A Meaningful Lesson


This week we began to talk about HIV and AIDS in detail for the first time. HIV rates in the Bunda District have risen from 3.6 % in 2012 to 5.8 % in 2014, so it was imperative that we stress the importance of HIV knowledge and awareness. Both schools were very interested in the subject of HIV and asked lots of questions, ranging from how it is transferred to how it can be maintained. While there is progress in containing the initial spread of HIV, scientists are far from discovering a cure. It is hard to tell the class that there is no cure, seeing as it is a very real part of their every day lives. However, HIV awareness is a step forward in preventing the spread of the disease and we hope we have made an effective impact on these children through this unit.

Outside the classroom, life has been relatively slow. We have discovered a small path that turns out to be a short cut to the center of town. Roaming the markets and looking for goods have become a daily occurrence that keeps us busy. Delaney and I saw a Maasai Warrior the other day and stopped to have a chat with him. He was extremely friendly and was enthusiastic to take a photo with us!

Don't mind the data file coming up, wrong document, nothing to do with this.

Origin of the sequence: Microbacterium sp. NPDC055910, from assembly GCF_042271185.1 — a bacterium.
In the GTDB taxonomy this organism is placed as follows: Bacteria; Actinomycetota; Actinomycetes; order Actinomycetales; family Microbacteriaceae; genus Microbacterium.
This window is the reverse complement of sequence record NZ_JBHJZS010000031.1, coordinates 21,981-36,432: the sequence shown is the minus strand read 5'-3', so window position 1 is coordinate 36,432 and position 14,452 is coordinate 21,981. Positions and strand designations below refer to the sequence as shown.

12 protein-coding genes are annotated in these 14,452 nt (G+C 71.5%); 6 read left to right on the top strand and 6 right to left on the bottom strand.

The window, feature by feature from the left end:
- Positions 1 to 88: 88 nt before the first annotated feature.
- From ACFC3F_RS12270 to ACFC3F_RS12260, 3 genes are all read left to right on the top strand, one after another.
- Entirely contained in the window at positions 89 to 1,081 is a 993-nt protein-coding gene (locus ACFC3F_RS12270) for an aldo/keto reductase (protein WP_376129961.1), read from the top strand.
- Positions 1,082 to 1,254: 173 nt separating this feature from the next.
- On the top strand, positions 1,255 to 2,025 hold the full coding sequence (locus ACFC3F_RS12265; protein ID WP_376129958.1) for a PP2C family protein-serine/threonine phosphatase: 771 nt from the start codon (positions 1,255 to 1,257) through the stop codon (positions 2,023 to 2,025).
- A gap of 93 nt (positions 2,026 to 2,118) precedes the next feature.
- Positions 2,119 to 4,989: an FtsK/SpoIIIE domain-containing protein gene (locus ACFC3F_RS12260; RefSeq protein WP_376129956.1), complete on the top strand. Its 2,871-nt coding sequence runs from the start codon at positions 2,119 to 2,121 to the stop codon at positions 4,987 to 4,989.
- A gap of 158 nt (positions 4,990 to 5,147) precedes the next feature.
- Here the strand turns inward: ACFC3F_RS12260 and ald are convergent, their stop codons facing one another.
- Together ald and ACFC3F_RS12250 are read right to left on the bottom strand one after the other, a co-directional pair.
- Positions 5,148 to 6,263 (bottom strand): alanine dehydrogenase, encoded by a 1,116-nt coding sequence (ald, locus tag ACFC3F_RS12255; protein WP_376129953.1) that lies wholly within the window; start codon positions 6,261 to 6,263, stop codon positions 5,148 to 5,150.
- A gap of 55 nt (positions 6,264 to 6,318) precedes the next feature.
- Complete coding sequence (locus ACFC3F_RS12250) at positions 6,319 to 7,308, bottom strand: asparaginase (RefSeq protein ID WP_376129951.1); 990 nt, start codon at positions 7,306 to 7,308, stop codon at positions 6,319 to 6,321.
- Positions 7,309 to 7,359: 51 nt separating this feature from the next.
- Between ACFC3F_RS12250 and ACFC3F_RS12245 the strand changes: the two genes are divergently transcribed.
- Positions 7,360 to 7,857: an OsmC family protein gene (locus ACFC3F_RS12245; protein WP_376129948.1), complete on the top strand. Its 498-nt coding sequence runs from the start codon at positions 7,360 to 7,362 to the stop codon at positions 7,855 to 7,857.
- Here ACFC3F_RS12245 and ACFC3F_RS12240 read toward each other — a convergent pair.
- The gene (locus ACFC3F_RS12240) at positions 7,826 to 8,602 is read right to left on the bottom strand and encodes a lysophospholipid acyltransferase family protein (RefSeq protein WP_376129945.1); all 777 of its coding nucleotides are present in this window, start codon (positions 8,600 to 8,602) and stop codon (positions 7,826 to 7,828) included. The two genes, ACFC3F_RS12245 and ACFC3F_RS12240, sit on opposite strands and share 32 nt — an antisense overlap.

For the first two or three weeks at the hotel, it was only the four of us staying there. Recently there has been an influx of guests at the hotel, and that has been a nice change. The past few nights I have stayed up late talking with Manyama (the hotel manager) and a few Mwanza locals about African and World politics. We discussed the status of the Syrian Civil War, Tanzanian Trade Relations with Europe, and most notably the future of Tanzania’s economy.

A couple nights ago Nikki came up with the ingenious AfriBurrito. In this food creation, we use chapati (a crispy fried naan-like bread), avocado, chili sauce, cooked greens and beef to make possibly the best food we have had on this trip so far. I could easily have that for the next 8 nights that we will be here.

Until next time,



One response to “A Meaningful Lesson

  1. Hi Zak, good post. I’m Scott, I went to Tanzania with CPAR-UofM in 2011. Can you write about what you learned in regards to Tanzania’s trade relations with Europe and the future of Tanzania’s economy? I’m quite interested.

    Sounds like you are all having fun. Keep it up and enjoy the chips mayai!


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